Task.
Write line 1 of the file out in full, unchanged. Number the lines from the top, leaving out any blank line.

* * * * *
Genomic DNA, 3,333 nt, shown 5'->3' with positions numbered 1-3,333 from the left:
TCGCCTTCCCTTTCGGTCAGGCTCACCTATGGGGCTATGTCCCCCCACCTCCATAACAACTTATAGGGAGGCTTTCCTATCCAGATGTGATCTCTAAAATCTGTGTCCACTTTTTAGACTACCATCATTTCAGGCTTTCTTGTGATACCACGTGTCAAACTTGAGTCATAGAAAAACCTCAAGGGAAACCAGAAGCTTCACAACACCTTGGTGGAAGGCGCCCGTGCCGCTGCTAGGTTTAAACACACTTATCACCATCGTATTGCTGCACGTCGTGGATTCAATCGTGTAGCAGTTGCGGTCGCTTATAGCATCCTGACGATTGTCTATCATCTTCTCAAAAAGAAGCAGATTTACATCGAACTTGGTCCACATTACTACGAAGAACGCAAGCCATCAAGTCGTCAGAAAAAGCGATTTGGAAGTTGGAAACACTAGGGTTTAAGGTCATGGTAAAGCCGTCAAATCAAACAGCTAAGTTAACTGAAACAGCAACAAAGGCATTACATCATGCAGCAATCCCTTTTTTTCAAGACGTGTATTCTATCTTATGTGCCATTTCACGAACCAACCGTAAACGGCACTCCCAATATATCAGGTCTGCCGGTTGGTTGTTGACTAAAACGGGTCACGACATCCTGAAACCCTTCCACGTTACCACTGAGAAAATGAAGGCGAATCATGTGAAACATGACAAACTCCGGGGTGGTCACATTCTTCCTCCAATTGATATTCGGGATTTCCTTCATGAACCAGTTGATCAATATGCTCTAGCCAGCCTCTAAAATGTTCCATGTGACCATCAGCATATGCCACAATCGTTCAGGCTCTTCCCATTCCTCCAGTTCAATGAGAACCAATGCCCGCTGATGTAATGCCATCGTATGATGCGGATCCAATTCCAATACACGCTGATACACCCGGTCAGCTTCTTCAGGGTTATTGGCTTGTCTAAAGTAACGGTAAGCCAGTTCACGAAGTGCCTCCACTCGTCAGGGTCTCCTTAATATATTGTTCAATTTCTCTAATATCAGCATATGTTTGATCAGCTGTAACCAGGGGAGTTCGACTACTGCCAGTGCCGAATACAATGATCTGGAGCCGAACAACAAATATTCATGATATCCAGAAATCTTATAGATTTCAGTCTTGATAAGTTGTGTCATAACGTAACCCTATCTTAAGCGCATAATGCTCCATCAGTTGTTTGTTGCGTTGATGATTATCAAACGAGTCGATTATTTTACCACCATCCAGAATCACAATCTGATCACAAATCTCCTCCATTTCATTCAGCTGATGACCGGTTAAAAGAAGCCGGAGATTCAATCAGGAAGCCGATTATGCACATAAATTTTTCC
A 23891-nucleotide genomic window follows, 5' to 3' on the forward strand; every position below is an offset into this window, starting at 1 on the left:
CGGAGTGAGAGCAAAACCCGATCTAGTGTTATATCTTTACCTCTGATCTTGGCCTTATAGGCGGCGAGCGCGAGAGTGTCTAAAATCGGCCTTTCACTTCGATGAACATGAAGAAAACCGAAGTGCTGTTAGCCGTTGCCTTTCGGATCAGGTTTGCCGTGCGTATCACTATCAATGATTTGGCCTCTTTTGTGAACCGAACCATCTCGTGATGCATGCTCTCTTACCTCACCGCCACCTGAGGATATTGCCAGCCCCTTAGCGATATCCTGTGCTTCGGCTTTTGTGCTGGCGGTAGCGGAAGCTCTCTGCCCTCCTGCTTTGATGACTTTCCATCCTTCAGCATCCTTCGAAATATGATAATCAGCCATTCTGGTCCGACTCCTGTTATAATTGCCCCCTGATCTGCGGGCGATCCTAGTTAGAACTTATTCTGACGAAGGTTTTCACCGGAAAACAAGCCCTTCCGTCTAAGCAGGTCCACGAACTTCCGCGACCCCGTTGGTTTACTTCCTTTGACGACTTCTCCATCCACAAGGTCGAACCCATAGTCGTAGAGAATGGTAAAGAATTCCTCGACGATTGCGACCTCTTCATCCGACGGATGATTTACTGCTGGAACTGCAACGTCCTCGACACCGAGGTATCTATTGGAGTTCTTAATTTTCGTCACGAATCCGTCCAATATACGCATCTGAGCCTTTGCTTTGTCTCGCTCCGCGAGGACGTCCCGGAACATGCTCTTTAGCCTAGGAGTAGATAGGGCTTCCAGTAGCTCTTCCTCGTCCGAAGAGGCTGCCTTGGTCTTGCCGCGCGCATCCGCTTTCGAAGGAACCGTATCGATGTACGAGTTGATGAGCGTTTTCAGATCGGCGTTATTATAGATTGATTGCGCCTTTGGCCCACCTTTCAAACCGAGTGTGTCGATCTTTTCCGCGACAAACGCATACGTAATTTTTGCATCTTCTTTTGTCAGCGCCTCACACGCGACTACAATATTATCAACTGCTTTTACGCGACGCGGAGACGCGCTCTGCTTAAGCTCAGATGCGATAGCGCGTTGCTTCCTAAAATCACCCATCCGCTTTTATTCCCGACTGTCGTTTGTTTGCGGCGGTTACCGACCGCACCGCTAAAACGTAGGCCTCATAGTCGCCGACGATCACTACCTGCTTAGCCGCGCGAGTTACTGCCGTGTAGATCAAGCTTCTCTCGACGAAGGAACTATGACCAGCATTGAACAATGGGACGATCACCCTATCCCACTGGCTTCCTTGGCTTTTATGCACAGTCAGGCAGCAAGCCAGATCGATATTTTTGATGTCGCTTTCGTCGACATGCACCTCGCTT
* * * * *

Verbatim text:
Genomic DNA, 3,333 nt, shown 5'->3' with positions numbered 1-3,333 from the left: